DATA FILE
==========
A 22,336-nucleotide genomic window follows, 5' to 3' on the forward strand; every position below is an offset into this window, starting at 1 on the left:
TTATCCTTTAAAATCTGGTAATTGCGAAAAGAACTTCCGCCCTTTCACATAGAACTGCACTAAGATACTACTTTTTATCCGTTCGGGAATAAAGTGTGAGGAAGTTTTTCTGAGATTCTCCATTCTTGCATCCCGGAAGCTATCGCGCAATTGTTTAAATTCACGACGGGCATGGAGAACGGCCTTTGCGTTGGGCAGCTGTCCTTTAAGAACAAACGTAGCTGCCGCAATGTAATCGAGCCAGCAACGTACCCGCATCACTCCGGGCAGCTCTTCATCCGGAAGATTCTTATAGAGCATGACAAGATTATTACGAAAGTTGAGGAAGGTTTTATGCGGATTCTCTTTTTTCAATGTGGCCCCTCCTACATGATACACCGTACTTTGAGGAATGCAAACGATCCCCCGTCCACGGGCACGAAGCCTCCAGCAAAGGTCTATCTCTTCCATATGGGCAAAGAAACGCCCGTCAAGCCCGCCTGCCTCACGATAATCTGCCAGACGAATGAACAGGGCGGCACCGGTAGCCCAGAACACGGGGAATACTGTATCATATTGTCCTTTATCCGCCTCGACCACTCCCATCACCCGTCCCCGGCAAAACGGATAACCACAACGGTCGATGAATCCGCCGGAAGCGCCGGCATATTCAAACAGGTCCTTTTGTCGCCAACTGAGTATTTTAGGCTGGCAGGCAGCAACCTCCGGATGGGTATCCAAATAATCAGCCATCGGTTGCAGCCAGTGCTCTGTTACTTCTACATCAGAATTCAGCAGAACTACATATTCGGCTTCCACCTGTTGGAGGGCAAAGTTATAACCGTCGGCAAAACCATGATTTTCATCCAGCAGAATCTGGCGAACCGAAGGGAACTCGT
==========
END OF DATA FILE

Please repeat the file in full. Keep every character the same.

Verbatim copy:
A 22,336-nucleotide genomic window follows, 5' to 3' on the forward strand; every position below is an offset into this window, starting at 1 on the left:
TTATCCTTTAAAATCTGGTAATTGCGAAAAGAACTTCCGCCCTTTCACATAGAACTGCACTAAGATACTACTTTTTATCCGTTCGGGAATAAAGTGTGAGGAAGTTTTTCTGAGATTCTCCATTCTTGCATCCCGGAAGCTATCGCGCAATTGTTTAAATTCACGACGGGCATGGAGAACGGCCTTTGCGTTGGGCAGCTGTCCTTTAAGAACAAACGTAGCTGCCGCAATGTAATCGAGCCAGCAACGTACCCGCATCACTCCGGGCAGCTCTTCATCCGGAAGATTCTTATAGAGCATGACAAGATTATTACGAAAGTTGAGGAAGGTTTTATGCGGATTCTCTTTTTTCAATGTGGCCCCTCCTACATGATACACCGTACTTTGAGGAATGCAAACGATCCCCCGTCCACGGGCACGAAGCCTCCAGCAAAGGTCTATCTCTTCCATATGGGCAAAGAAACGCCCGTCAAGCCCGCCTGCCTCACGATAATCTGCCAGACGAATGAACAGGGCGGCACCGGTAGCCCAGAACACGGGGAATACTGTATCATATTGTCCTTTATCCGCCTCGACCACTCCCATCACCCGTCCCCGGCAAAACGGATAACCACAACGGTCGATGAATCCGCCGGAAGCGCCGGCATATTCAAACAGGTCCTTTTGTCGCCAACTGAGTATTTTAGGCTGGCAGGCAGCAACCTCCGGATGGGTATCCAAATAATCAGCCATCGGTTGCAGCCAGTGCTCTGTTACTTCTACATCAGAATTCAGCAGAACTACATATTCGGCTTCCACCTGTTGGAGGGCAAAGTTATAACCGTCGGCAAAACCATGATTTTCATCCAGCAGAATCTGGCGAACCGAAGGGAACTCGT